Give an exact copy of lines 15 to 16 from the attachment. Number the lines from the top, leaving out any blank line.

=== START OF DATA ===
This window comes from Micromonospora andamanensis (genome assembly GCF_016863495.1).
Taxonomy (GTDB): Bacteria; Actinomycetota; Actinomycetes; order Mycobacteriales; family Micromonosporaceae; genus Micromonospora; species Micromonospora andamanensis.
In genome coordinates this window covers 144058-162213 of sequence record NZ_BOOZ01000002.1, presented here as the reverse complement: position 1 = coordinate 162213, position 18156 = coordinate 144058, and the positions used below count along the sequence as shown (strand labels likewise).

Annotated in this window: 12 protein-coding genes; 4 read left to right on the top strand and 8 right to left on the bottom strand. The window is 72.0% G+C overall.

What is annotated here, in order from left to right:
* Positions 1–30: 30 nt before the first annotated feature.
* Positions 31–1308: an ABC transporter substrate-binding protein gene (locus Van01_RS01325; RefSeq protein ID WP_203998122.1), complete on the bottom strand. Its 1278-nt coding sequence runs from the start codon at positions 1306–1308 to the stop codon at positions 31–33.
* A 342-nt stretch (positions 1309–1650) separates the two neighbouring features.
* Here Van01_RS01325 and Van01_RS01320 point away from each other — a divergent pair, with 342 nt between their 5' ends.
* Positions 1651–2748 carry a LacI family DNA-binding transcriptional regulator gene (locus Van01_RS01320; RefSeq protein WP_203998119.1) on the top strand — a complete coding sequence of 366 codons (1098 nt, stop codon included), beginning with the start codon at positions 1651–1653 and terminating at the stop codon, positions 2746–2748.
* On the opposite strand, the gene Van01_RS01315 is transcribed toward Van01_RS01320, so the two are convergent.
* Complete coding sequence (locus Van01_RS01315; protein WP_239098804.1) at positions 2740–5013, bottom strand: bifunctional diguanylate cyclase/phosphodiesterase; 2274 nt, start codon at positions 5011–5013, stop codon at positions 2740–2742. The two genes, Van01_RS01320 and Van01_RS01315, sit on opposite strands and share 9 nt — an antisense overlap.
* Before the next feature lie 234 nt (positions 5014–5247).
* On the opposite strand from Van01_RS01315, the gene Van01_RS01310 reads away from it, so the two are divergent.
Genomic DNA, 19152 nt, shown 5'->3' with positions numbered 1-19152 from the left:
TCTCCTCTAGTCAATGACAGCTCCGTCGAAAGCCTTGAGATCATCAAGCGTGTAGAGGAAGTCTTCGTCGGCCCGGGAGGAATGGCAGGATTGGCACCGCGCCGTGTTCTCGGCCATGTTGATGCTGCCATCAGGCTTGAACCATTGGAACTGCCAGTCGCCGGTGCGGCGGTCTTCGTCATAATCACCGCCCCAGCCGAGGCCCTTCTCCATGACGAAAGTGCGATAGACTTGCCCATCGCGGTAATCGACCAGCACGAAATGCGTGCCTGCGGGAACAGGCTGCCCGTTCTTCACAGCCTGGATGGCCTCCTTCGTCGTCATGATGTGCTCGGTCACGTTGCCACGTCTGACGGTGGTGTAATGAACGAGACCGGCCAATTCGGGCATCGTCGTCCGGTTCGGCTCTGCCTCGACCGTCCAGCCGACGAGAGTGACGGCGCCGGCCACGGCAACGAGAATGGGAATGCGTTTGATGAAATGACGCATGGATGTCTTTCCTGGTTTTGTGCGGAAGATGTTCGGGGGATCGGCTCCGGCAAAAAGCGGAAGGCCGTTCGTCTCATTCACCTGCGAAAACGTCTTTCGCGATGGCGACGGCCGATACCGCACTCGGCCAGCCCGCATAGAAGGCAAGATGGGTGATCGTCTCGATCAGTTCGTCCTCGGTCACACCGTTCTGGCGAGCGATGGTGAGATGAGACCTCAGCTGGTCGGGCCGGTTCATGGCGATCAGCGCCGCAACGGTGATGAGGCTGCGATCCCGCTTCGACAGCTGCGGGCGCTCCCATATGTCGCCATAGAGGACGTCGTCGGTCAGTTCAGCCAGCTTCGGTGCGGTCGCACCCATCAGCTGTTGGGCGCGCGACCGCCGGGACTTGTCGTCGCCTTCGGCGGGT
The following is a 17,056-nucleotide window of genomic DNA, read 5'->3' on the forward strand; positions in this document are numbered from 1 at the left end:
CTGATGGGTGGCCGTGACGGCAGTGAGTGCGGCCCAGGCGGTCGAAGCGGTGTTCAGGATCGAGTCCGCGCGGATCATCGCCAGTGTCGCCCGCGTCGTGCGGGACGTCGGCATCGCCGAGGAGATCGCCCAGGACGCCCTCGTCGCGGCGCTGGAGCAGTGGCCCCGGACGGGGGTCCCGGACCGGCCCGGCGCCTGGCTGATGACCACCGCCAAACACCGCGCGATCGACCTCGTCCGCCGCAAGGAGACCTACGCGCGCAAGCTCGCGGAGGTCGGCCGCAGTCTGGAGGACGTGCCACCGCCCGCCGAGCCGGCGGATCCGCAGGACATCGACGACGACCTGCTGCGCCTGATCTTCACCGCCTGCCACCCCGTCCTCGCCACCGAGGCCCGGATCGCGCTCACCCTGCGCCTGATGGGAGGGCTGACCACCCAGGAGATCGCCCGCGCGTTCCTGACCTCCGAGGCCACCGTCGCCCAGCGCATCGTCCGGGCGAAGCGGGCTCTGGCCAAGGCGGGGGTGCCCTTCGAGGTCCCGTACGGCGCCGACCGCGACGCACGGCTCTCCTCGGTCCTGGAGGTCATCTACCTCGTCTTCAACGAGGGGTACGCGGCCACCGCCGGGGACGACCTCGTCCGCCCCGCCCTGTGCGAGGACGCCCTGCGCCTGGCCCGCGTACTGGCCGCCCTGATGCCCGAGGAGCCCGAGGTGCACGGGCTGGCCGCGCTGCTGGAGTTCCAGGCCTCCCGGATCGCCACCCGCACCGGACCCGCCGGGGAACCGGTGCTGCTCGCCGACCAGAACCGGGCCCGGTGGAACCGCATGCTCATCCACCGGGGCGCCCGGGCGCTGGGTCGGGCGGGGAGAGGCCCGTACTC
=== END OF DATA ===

Genomic DNA, 19152 nt, shown 5'->3' with positions numbered 1-19152 from the left:
TCTCCTCTAGTCAATGACAGCTCCGTCGAAAGCCTTGAGATCATCAAGCGTGTAGAGGAAGTCTTCGTCGGCCCGGGAGGAATGGCAGGATTGGCACCGCGCCGTGTTCTCGGCCATGTTGATGCTGCCATCAGGCTTGAACCATTGGAACTGCCAGTCGCCGGTGCGGCGGTCTTCGTCATAATCACCGCCCCAGCCGAGGCCCTTCTCCATGACGAAAGTGCGATAGACTTGCCCATCGCGGTAATCGACCAGCACGAAATGCGTGCCTGCGGGAACAGGCTGCCCGTTCTTCACAGCCTGGATGGCCTCCTTCGTCGTCATGATGTGCTCGGTCACGTTGCCACGTCTGACGGTGGTGTAATGAACGAGACCGGCCAATTCGGGCATCGTCGTCCGGTTCGGCTCTGCCTCGACCGTCCAGCCGACGAGAGTGACGGCGCCGGCCACGGCAACGAGAATGGGAATGCGTTTGATGAAATGACGCATGGATGTCTTTCCTGGTTTTGTGCGGAAGATGTTCGGGGGATCGGCTCCGGCAAAAAGCGGAAGGCCGTTCGTCTCATTCACCTGCGAAAACGTCTTTCGCGATGGCGACGGCCGATACCGCACTCGGCCAGCCCGCATAGAAGGCAAGATGGGTGATCGTCTCGATCAGTTCGTCCTCGGTCACACCGTTCTGGCGAGCGATGGTGAGATGAGACCTCAGCTGGTCGGGCCGGTTCATGGCGATCAGCGCCGCAACGGTGATGAGGCTGCGATCCCGCTTCGACAGCTGCGGGCGCTCCCATATGTCGCCATAGAGGACGTCGTCGGTCAGTTCAGCCAGCTTCGGTGCGGTCGCACCCATCAGCTGTTGGGCGCGCGACCGCCGGGACTTGTCGTCGCCTTCGGCGGGT